With a largely transient customer base and cash-centric business model, casinos are on the front lines of the fight against money laundering — but with unique methods of gathering information at their disposal, U.S. regulators are urging them to take full advantage of those tools.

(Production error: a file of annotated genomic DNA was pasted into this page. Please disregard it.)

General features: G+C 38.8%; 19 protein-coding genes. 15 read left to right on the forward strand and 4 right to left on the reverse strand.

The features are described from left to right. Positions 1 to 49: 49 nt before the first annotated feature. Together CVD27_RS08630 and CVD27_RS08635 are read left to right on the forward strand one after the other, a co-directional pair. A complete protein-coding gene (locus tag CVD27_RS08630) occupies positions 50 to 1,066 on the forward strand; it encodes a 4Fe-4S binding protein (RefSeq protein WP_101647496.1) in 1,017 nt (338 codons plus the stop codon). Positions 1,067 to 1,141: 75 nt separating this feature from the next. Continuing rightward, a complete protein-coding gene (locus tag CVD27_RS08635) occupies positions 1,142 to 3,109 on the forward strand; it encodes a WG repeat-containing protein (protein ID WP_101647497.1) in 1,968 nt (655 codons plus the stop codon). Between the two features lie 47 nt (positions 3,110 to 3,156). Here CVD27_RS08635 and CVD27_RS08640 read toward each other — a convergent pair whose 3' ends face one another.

Criminals use a variety of methods to launder money in a casino environment, capitalizing on the lack of the customer identification protocols typically in place at a bank, according to Robert Ashton, tribal gaming agency regulatory manager for the Jackson Rancheria Casino Resort in Jackson, California.
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